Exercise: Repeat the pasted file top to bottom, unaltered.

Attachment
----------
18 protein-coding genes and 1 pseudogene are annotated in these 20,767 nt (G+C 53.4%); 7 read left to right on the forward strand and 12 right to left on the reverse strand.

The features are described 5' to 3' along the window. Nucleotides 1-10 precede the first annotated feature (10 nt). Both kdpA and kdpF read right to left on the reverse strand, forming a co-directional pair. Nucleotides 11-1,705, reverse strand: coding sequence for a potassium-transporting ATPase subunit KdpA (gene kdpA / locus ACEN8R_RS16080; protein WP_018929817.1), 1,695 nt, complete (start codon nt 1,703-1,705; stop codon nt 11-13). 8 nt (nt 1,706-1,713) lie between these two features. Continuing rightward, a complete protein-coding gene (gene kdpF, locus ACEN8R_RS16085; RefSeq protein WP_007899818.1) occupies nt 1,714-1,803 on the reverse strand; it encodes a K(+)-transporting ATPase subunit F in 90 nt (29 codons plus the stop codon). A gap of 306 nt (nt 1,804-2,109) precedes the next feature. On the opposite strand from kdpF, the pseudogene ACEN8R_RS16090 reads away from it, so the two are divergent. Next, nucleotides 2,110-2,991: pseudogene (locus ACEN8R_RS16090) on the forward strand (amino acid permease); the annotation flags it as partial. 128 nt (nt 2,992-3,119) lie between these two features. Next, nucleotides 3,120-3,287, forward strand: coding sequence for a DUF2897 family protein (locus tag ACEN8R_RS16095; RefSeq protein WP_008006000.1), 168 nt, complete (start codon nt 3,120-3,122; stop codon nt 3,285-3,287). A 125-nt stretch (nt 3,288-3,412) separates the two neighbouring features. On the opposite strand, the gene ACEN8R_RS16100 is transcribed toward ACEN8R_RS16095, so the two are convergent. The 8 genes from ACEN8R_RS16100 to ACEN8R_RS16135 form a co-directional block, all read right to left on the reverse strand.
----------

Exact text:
18 protein-coding genes and 1 pseudogene are annotated in these 20,767 nt (G+C 53.4%); 7 read left to right on the forward strand and 12 right to left on the reverse strand.

The features are described 5' to 3' along the window. Nucleotides 1-10 precede the first annotated feature (10 nt). Both kdpA and kdpF read right to left on the reverse strand, forming a co-directional pair. Nucleotides 11-1,705, reverse strand: coding sequence for a potassium-transporting ATPase subunit KdpA (gene kdpA / locus ACEN8R_RS16080; protein WP_018929817.1), 1,695 nt, complete (start codon nt 1,703-1,705; stop codon nt 11-13). 8 nt (nt 1,706-1,713) lie between these two features. Continuing rightward, a complete protein-coding gene (gene kdpF, locus ACEN8R_RS16085; RefSeq protein WP_007899818.1) occupies nt 1,714-1,803 on the reverse strand; it encodes a K(+)-transporting ATPase subunit F in 90 nt (29 codons plus the stop codon). A gap of 306 nt (nt 1,804-2,109) precedes the next feature. On the opposite strand from kdpF, the pseudogene ACEN8R_RS16090 reads away from it, so the two are divergent. Next, nucleotides 2,110-2,991: pseudogene (locus ACEN8R_RS16090) on the forward strand (amino acid permease); the annotation flags it as partial. 128 nt (nt 2,992-3,119) lie between these two features. Next, nucleotides 3,120-3,287, forward strand: coding sequence for a DUF2897 family protein (locus tag ACEN8R_RS16095; RefSeq protein WP_008006000.1), 168 nt, complete (start codon nt 3,120-3,122; stop codon nt 3,285-3,287). A 125-nt stretch (nt 3,288-3,412) separates the two neighbouring features. On the opposite strand, the gene ACEN8R_RS16100 is transcribed toward ACEN8R_RS16095, so the two are convergent. The 8 genes from ACEN8R_RS16100 to ACEN8R_RS16135 form a co-directional block, all read right to left on the reverse strand.